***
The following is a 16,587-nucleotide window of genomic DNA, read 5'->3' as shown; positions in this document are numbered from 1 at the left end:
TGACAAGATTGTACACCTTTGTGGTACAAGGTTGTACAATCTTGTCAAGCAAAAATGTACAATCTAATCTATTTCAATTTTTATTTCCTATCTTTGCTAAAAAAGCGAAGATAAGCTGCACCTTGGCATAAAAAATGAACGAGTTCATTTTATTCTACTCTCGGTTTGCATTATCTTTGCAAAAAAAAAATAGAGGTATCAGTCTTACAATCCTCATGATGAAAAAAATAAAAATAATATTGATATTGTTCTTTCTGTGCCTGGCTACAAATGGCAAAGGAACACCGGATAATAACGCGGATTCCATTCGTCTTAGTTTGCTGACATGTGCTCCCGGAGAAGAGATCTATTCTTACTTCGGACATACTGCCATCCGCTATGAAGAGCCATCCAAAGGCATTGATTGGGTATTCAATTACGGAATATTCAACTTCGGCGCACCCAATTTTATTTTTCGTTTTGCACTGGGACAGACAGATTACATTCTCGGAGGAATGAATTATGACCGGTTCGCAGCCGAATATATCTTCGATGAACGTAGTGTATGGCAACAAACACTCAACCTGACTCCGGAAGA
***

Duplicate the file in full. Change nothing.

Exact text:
The following is a 16,587-nucleotide window of genomic DNA, read 5'->3' as shown; positions in this document are numbered from 1 at the left end:
TGACAAGATTGTACACCTTTGTGGTACAAGGTTGTACAATCTTGTCAAGCAAAAATGTACAATCTAATCTATTTCAATTTTTATTTCCTATCTTTGCTAAAAAAGCGAAGATAAGCTGCACCTTGGCATAAAAAATGAACGAGTTCATTTTATTCTACTCTCGGTTTGCATTATCTTTGCAAAAAAAAAATAGAGGTATCAGTCTTACAATCCTCATGATGAAAAAAATAAAAATAATATTGATATTGTTCTTTCTGTGCCTGGCTACAAATGGCAAAGGAACACCGGATAATAACGCGGATTCCATTCGTCTTAGTTTGCTGACATGTGCTCCCGGAGAAGAGATCTATTCTTACTTCGGACATACTGCCATCCGCTATGAAGAGCCATCCAAAGGCATTGATTGGGTATTCAATTACGGAATATTCAACTTCGGCGCACCCAATTTTATTTTTCGTTTTGCACTGGGACAGACAGATTACATTCTCGGAGGAATGAATTATGACCGGTTCGCAGCCGAATATATCTTCGATGAACGTAGTGTATGGCAACAAACACTCAACCTGACTCCGGAAGA